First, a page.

Cavanaugh Bell stands just slightly taller than the tires on the 53-foot semitrailer he and his mother filled with thousands of pounds of supplies. Although Cavanaugh, 7, appeared tiny next to the towering truck, it was his big idea to load it with essentials for people in need — more than 1,500 miles away from his Maryland home. It has been his mission since the pandemic started, and he says it’s in response to some ruthless bullying he experienced.

“After I was bullied and I felt a darkness inside of me, I knew I didn’t want other kids to feel the same way I felt,” he wrote on his GoFundMe page. “So, I asked my mom if she could help me spread love and positivity. And, the more I gave back to my community, the more I wanted to keep doing it.”

At the outset of the coronavirus pandemic in March, Cavanaugh — who lives in Gaithersburg with his mother, aunt, and cousins — was focused on helping the local community in the Maryland suburb. He created care packages with toiletries and groceries for elderly people using his own savings of birthday and Christmas money. Eventually, fueled by donations, he and his mother opened a food pantry at a nearby warehouse that a logistics company offered to let them use.

With the success of the food pantry, Cavanaugh, who is in second grade, shifted his efforts to the Pine Ridge Indian Reservation in South Dakota — home to some of the poorest communities in the country. He and his mother, Llacey Simmons, 35, had passed through the reservation on a road trip two years ago.

“My mom explained to me that people live on the reservation, and some didn’t have what they needed to survive,” said Cavanaugh. “Some of the houses didn’t have electricity or running water.”

Since Cavanaugh’s food pantry was thriving and donations were pouring in through GoFundMe and Amazon Wish List pages, he decided to reach out once more asking for essential supplies for Pine Ridge.

Donations flooded in, and Cavanaugh and his mother managed to fill an entire truck with canned and nonperishable foods, hygiene products, cleaning supplies, and other critical items worth about $20,000 in total. Using donations from Cavanaugh’s GoFundMe, Simmons arranged for a driver to transport the goods, which cost $3,500.

Simmons reached out to the director of a nonprofit organization on the reservation to let them know their plan to send a load of supplies. Alice Phelps, director of First Families Now, was thrilled.

“I grew up on the Pine Ridge Reservation, and I’ve seen firsthand the need and struggle,” said Phelps, who was a teacher for several years and then a school principal on the reservation.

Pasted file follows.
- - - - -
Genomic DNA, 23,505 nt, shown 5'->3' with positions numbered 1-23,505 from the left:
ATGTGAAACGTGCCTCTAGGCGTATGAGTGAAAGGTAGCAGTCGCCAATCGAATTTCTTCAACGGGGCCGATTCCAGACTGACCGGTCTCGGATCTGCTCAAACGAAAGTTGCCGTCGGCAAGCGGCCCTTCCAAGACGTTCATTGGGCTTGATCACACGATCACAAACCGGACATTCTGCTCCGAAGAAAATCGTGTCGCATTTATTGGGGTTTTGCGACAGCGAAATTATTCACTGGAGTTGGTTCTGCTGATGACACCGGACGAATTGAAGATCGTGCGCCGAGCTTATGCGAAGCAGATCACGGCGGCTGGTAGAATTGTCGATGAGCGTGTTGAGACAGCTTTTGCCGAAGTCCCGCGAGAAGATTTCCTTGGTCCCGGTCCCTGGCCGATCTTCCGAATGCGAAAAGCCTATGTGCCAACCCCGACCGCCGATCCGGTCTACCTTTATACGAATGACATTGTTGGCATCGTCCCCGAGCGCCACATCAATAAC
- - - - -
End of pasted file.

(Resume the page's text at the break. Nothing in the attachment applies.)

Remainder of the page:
Cavanaugh sent the first delivery July 10. The reservation was so grateful, he said, that he decided to do it again.

“Since winter is coming, I knew they didn’t have what they needed to stay warm,” he said, “so I asked people to donate blankets, jackets and winter supplies.”

They generously responded.

Cavanaugh and his mother loaded up another semitrailer on Sept. 22, packing it to the brim with much-needed items, worth about $25,000.

Thanks to Cavanaugh’s efforts, “Our families are going to be OK for a little while,” said Phelps.

She said the reservation has declared a state of emergency based on the rising number of suicide attempts. From January to August, there were about 168 suicide attempts and five completions, she said. “It’s very depressing,” she added.

On the Pine Ridge Indian Reservation, whose population is about 20,000, the teen suicide rate is estimated to be 150% higher than the national average. The statistic struck a chord with Cavanaugh because of his own experience with bullying, which began about two years ago, when kids started calling him “weird,” he said.

Cavanaugh attended a Gaithersburg city council meeting when he was 6, and asked officials to designate Feb. 21 as Anti-Bullying Awareness Day in honor of Gabriel Taye — an 8-year-old Cincinnati boy who took his own life after being bullied.

Cavanaugh was able to travel to Ohio to personally present the proclamation confirming Anti-Bullying Awareness Day to Gabriel’s mother.

Cavanaugh’s success with city council drove him to start his own nonprofit organization he named Cool & Dope — an acronym for: “considering others' obstacles in life and dish out positive energy.” He said his central mission is to combat bullying and spread positivity.

Phelps estimates Cavanaugh’s deliveries have helped more than 1,000 families on the Pine Ridge Indian Reservation.

“He’s only 7 years old. I’m excited to follow him and see what other amazing things he’s going to do,” she said. “It’s hopeful, during a time when there’s so much uncertainty, to think of what our future is going to look like with people like him.”